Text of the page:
Jung, Psychology, Postmodernity explores points of confluence and, more often, contradictions between Jungian and postmodern ideas.
Throughout the book Raya Jones examines how personal meaning emerges in human activity. Jung addressed this in terms of symbol formation, with particular attention to dreams, myths, art and other fantasy productions. Postmodern psychologists tend to address issues of meaning in terms of peoples self-understanding and identity construction, with a focus on self-positioning in actual conversation or on autobiographical narratives. Jones draws a line of critical comparison between postmodern psychology and Jung’s descriptions of the symbolic dimension, myth, and the structure of the psyche. The book culminates with an evaluation of Jung’s psychic energy concept, for which there is no direct counterpart in postmodern psychology.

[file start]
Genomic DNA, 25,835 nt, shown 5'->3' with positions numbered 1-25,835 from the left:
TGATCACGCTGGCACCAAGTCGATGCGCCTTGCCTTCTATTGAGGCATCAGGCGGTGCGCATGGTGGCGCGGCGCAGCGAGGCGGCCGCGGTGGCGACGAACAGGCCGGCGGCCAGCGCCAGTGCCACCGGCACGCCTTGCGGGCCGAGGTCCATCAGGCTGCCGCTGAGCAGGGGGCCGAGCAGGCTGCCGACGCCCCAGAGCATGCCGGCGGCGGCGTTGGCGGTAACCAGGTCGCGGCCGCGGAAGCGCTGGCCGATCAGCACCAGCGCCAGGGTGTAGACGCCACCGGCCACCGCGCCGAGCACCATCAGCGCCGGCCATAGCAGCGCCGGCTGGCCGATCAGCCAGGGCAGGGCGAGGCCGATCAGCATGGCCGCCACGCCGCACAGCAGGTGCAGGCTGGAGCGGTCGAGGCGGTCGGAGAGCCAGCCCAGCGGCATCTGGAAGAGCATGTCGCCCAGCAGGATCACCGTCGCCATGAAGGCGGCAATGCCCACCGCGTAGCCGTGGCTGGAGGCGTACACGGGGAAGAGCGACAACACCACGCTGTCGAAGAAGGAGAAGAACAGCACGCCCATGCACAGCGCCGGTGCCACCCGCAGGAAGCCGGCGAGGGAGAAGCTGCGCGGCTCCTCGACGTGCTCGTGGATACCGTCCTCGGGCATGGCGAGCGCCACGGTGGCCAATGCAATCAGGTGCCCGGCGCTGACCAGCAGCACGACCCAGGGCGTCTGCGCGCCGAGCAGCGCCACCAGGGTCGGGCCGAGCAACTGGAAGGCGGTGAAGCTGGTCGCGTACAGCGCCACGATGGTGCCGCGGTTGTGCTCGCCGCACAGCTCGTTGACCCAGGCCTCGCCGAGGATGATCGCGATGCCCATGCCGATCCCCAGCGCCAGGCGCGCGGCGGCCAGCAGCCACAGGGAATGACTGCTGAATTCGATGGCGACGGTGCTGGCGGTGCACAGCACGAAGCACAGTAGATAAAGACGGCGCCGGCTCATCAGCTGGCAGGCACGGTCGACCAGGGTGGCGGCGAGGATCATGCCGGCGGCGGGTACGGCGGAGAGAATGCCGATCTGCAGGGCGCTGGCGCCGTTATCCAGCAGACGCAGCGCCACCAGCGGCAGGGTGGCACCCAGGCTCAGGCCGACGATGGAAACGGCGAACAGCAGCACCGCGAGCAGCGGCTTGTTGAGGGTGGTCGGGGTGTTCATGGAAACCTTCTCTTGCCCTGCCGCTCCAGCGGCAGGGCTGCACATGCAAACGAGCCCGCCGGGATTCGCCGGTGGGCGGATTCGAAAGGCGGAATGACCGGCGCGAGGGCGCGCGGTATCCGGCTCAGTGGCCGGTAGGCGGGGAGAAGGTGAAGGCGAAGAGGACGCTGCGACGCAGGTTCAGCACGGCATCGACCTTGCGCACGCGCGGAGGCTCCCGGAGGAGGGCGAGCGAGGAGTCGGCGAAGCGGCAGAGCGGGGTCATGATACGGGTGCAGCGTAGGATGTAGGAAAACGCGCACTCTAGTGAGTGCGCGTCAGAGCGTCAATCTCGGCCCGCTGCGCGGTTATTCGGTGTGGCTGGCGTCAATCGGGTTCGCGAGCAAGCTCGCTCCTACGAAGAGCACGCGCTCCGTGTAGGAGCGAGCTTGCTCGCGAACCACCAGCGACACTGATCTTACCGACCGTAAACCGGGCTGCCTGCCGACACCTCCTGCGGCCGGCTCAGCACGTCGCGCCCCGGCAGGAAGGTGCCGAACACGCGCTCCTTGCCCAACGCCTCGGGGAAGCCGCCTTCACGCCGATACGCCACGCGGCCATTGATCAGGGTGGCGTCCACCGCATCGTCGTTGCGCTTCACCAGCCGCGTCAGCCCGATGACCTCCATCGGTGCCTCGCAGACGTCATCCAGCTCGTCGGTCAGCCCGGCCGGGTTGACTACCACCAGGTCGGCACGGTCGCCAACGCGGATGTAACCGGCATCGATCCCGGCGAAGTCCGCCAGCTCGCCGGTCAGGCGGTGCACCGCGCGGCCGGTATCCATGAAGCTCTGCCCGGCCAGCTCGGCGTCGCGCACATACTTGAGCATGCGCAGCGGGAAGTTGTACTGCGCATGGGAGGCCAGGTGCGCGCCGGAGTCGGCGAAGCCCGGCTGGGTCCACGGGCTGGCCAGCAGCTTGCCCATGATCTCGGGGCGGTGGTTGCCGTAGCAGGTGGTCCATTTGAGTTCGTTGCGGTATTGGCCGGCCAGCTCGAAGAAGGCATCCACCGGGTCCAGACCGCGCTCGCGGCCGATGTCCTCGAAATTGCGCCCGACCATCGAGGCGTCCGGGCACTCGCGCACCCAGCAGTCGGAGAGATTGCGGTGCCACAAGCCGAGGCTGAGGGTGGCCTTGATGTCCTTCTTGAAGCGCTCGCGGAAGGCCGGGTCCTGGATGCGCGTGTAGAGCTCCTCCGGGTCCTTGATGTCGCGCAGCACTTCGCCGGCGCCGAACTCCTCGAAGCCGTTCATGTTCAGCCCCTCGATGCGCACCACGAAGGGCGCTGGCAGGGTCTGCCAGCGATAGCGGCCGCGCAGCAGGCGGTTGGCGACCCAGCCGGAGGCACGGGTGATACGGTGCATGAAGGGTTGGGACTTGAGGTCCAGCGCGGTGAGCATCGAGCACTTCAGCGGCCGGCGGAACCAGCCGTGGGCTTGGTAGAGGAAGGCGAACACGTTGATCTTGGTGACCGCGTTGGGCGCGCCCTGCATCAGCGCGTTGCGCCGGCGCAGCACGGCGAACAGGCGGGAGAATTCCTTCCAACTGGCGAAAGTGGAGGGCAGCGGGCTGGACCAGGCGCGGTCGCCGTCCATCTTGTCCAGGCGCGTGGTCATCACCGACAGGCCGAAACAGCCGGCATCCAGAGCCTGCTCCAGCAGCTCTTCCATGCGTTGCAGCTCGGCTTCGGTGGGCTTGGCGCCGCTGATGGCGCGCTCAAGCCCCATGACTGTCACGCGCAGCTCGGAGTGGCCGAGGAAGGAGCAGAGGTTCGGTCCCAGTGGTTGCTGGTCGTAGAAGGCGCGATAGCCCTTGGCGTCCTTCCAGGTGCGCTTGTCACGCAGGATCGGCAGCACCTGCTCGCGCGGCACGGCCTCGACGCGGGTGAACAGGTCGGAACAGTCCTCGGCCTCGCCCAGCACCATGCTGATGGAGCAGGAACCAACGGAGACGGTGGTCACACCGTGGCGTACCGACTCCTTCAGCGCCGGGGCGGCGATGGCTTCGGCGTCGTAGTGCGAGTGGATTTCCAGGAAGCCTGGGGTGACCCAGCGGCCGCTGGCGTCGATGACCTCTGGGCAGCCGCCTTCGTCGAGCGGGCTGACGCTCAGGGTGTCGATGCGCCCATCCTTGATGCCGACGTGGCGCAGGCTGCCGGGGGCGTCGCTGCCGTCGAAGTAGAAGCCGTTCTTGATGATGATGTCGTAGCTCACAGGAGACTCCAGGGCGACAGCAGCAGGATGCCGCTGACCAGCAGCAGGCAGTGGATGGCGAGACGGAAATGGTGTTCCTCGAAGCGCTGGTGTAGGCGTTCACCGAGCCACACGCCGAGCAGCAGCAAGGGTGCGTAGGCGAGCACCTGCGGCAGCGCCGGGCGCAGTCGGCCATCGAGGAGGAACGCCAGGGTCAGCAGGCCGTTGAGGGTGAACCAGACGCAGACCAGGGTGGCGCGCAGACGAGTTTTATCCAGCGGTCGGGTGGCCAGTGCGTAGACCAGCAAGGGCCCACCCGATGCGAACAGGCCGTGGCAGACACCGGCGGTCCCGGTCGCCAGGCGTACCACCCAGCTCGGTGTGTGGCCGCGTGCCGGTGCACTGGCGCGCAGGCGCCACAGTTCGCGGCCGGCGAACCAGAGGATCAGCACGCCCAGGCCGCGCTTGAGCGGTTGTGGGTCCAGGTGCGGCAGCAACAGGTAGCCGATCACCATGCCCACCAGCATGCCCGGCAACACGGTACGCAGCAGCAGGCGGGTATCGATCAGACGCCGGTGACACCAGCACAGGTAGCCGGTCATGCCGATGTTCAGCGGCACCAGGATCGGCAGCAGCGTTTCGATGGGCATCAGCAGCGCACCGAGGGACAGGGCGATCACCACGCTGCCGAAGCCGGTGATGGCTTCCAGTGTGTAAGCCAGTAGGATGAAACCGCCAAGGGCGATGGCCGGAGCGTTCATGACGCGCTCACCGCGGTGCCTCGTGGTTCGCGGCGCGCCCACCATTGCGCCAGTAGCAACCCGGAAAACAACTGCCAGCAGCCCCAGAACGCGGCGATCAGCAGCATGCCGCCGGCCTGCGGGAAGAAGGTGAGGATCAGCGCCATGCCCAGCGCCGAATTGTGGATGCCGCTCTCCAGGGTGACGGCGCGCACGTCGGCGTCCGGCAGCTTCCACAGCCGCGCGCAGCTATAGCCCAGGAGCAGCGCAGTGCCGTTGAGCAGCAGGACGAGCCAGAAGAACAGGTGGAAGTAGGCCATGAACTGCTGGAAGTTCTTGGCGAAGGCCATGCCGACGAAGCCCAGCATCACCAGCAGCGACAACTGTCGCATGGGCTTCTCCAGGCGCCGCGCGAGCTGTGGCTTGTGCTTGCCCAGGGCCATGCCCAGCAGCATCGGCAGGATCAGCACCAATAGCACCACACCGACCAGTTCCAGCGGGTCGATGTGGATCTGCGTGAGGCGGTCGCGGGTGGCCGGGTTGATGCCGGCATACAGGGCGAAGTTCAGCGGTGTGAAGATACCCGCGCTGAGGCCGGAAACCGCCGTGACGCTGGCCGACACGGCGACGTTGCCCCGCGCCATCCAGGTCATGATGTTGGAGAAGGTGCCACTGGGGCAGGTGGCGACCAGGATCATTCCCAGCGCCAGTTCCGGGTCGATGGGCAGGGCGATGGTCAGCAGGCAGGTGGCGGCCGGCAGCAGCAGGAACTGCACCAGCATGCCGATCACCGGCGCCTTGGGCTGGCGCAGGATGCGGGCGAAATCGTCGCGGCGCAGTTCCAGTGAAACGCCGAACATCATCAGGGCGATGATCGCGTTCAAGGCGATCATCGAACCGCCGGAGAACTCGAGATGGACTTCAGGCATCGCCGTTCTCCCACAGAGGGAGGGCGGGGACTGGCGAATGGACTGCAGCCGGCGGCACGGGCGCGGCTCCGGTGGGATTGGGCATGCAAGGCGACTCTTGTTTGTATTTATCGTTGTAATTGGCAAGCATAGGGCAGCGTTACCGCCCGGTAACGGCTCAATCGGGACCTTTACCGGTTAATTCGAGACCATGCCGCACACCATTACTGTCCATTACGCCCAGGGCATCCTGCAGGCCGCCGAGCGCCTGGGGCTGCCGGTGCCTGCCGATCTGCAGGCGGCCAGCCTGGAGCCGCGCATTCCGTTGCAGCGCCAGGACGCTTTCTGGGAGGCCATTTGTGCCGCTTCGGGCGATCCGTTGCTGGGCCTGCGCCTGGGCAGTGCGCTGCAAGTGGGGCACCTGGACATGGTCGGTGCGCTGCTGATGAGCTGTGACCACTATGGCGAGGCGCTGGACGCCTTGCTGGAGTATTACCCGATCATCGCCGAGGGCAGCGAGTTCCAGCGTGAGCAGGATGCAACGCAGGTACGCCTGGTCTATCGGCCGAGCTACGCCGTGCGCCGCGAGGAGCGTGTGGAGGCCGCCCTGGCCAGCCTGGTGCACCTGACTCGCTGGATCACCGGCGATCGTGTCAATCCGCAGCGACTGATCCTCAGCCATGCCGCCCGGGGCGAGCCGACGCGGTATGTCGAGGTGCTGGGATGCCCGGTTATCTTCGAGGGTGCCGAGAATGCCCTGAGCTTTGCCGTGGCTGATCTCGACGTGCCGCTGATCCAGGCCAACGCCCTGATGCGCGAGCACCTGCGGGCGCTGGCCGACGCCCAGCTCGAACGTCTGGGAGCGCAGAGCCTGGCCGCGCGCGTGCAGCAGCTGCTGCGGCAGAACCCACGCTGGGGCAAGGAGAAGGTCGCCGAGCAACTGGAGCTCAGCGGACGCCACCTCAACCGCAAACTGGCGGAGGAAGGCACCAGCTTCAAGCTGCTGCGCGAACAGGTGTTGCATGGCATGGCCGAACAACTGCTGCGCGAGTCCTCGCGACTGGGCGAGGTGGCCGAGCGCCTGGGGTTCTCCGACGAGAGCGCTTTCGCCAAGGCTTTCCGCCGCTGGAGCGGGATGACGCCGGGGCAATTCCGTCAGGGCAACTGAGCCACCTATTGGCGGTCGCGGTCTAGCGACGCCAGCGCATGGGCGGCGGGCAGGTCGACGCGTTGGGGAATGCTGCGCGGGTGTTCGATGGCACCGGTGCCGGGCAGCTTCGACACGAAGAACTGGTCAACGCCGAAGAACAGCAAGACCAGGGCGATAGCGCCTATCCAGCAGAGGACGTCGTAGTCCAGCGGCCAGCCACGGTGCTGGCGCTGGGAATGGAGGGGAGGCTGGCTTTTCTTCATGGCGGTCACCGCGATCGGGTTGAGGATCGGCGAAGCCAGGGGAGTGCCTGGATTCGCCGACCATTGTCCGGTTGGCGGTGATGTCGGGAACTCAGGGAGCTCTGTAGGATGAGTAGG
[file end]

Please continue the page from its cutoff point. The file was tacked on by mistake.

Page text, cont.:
Jung, Psychology, Postmodernity is an original critique of two key moments in the history of psychology. It will be welcomed by Jungians, as well as psychotherapists, and students of psychology.
The Relevance of Jung. Symbolic and Dialogic Dimension. Myth and Narrative. Two Models: The Dialogical Self and Dynamical Psyche. The Ebb and Flow of ‘Psychic Energy’